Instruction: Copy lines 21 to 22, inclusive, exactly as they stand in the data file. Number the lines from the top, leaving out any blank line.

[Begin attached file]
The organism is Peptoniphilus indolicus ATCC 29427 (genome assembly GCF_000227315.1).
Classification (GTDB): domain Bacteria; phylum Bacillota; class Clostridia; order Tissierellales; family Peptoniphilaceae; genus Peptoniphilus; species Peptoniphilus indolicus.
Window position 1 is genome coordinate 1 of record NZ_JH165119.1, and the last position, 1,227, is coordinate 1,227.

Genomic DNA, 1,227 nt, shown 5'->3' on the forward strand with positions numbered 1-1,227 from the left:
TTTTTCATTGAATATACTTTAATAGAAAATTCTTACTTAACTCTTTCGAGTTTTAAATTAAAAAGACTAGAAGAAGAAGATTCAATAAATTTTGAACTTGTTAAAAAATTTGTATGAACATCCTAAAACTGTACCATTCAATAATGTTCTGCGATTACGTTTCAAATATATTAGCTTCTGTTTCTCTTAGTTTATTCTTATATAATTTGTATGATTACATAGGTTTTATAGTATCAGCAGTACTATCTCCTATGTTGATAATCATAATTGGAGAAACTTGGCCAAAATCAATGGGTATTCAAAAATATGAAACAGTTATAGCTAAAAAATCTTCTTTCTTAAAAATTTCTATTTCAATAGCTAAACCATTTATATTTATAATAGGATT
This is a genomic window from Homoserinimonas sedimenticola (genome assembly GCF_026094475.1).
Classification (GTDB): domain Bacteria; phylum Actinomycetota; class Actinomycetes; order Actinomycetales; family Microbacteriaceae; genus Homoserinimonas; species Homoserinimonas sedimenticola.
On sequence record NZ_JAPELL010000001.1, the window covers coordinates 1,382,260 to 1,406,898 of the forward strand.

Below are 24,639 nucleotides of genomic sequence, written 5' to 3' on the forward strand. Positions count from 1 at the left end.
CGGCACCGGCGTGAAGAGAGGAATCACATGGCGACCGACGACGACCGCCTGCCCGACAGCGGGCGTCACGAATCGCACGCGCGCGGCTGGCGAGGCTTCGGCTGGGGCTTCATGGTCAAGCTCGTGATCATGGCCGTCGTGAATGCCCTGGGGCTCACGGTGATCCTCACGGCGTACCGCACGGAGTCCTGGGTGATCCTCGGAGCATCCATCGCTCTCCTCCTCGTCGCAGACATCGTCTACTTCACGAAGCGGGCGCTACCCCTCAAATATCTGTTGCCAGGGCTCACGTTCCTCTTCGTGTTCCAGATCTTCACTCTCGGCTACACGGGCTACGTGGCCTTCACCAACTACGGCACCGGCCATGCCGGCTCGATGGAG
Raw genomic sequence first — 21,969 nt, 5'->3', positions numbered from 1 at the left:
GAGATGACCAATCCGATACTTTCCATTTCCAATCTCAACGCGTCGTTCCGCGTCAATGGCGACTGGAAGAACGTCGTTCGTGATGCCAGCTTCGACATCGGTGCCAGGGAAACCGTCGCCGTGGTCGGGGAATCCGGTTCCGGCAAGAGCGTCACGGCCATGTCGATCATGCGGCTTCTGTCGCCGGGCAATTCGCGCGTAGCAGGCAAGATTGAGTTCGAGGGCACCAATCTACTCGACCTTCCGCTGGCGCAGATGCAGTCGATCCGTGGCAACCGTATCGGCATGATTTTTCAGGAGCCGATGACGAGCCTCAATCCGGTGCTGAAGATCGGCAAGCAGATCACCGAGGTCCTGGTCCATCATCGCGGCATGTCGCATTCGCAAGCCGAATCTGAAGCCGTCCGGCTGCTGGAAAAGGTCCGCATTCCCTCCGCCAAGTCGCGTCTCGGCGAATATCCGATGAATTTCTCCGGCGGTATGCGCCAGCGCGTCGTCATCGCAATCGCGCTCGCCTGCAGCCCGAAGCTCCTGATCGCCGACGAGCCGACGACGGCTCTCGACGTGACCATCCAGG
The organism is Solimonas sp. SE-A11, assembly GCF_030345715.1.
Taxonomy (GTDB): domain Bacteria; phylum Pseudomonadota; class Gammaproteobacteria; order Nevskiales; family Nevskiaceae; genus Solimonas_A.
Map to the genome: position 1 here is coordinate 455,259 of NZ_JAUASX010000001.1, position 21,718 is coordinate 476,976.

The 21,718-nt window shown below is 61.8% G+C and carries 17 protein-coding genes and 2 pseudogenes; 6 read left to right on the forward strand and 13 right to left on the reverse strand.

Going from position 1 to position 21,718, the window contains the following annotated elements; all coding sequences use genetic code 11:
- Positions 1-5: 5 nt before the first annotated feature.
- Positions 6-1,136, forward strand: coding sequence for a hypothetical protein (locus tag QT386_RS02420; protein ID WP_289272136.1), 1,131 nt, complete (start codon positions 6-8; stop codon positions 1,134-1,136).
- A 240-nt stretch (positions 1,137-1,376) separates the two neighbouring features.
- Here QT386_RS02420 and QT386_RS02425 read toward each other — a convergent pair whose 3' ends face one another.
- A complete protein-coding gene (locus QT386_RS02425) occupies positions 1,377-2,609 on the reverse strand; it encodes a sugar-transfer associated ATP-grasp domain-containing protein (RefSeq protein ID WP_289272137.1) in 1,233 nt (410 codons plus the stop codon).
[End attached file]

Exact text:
- Here QT386_RS02420 and QT386_RS02425 read toward each other — a convergent pair whose 3' ends face one another.
- A complete protein-coding gene (locus QT386_RS02425) occupies positions 1,377-2,609 on the reverse strand; it encodes a sugar-transfer associated ATP-grasp domain-containing protein (RefSeq protein ID WP_289272137.1) in 1,233 nt (410 codons plus the stop codon).